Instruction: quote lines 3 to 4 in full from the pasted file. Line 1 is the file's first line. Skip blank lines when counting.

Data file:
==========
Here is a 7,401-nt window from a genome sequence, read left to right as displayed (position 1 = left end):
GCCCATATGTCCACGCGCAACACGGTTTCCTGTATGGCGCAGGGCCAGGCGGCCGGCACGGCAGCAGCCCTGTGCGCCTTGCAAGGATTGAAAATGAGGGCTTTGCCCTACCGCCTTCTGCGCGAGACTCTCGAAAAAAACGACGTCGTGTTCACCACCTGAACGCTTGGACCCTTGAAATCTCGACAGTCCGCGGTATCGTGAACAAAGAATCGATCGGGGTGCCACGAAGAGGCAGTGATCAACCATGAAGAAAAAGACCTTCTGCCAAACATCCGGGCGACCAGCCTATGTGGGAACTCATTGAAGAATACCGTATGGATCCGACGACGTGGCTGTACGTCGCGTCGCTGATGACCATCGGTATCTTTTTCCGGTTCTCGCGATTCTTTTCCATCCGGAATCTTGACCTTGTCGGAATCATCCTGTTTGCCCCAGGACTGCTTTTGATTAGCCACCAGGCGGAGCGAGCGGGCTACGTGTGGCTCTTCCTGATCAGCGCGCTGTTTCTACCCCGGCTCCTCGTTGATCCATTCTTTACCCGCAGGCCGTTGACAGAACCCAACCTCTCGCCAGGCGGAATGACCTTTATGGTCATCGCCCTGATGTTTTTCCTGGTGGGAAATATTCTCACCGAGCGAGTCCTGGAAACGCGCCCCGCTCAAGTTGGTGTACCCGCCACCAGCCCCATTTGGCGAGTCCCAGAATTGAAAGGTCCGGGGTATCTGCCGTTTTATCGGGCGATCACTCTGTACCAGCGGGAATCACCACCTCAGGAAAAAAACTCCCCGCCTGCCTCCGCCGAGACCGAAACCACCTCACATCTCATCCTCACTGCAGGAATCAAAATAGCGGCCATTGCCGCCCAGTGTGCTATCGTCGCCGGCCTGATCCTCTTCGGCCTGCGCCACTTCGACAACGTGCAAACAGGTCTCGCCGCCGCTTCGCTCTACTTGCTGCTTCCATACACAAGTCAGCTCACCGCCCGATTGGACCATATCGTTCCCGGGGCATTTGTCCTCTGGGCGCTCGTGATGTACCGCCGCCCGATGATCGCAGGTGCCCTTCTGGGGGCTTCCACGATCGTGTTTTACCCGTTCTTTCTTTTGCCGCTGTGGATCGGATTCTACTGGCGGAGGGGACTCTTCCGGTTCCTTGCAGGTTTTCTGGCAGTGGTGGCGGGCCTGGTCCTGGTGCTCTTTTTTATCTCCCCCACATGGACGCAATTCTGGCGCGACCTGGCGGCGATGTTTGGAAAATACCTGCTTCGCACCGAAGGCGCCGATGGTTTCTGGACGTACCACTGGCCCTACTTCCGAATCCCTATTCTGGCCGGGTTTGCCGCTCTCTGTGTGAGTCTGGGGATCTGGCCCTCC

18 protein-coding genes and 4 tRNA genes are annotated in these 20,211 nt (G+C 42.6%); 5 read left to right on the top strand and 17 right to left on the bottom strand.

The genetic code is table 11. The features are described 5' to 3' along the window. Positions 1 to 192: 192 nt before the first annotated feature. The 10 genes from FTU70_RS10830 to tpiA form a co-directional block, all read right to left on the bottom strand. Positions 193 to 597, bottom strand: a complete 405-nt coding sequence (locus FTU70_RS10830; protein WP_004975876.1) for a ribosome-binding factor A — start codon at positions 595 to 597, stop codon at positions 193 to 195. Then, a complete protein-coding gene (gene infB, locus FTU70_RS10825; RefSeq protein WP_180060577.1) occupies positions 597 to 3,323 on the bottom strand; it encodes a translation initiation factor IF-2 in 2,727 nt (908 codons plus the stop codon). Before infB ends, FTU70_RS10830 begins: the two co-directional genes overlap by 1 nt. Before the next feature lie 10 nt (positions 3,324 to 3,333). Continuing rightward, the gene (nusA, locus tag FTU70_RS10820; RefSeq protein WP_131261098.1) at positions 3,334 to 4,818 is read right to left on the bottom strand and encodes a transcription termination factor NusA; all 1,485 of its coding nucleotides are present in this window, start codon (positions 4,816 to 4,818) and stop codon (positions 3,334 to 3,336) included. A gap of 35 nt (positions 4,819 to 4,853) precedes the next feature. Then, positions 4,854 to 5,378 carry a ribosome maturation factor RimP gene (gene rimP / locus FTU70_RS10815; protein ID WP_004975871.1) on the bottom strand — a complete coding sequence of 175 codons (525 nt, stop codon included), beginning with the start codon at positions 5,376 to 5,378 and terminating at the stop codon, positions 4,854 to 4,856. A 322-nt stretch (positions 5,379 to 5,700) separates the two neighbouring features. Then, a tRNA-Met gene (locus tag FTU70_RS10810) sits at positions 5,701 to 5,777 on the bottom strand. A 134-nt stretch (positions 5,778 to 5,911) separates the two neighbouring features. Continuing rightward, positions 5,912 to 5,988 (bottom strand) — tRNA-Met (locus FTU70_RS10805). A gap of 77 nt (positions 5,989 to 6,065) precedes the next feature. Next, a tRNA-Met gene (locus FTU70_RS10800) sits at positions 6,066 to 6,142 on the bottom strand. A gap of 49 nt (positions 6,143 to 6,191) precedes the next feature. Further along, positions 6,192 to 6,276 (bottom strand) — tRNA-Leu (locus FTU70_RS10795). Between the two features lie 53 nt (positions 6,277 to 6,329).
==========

18 protein-coding genes and 4 tRNA genes are annotated in these 20,211 nt (G+C 42.6%); 5 read left to right on the top strand and 17 right to left on the bottom strand.

The genetic code is table 11. The features are described 5' to 3' along the window. Positions 1 to 192: 192 nt before the first annotated feature. The 10 genes from FTU70_RS10830 to tpiA form a co-directional block, all read right to left on the bottom strand. Positions 193 to 597, bottom strand: a complete 405-nt coding sequence (locus FTU70_RS10830; protein WP_004975876.1) for a ribosome-binding factor A — start codon at positions 595 to 597, stop codon at positions 193 to 195. Then, a complete protein-coding gene (gene infB, locus FTU70_RS10825; RefSeq protein WP_180060577.1) occupies positions 597 to 3,323 on the bottom strand; it encodes a translation initiation factor IF-2 in 2,727 nt (908 codons plus the stop codon). Before infB ends, FTU70_RS10830 begins: the two co-directional genes overlap by 1 nt. Before the next feature lie 10 nt (positions 3,324 to 3,333). Continuing rightward, the gene (nusA, locus tag FTU70_RS10820; RefSeq protein WP_131261098.1) at positions 3,334 to 4,818 is read right to left on the bottom strand and encodes a transcription termination factor NusA; all 1,485 of its coding nucleotides are present in this window, start codon (positions 4,816 to 4,818) and stop codon (positions 3,334 to 3,336) included. A gap of 35 nt (positions 4,819 to 4,853) precedes the next feature. Then, positions 4,854 to 5,378 carry a ribosome maturation factor RimP gene (gene rimP / locus FTU70_RS10815; protein ID WP_004975871.1) on the bottom strand — a complete coding sequence of 175 codons (525 nt, stop codon included), beginning with the start codon at positions 5,376 to 5,378 and terminating at the stop codon, positions 4,854 to 4,856. A 322-nt stretch (positions 5,379 to 5,700) separates the two neighbouring features. Then, a tRNA-Met gene (locus tag FTU70_RS10810) sits at positions 5,701 to 5,777 on the bottom strand. A 134-nt stretch (positions 5,778 to 5,911) separates the two neighbouring features. Continuing rightward, positions 5,912 to 5,988 (bottom strand) — tRNA-Met (locus FTU70_RS10805). A gap of 77 nt (positions 5,989 to 6,065) precedes the next feature. Next, a tRNA-Met gene (locus FTU70_RS10800) sits at positions 6,066 to 6,142 on the bottom strand. A gap of 49 nt (positions 6,143 to 6,191) precedes the next feature. Further along, positions 6,192 to 6,276 (bottom strand) — tRNA-Leu (locus FTU70_RS10795). Between the two features lie 53 nt (positions 6,277 to 6,329).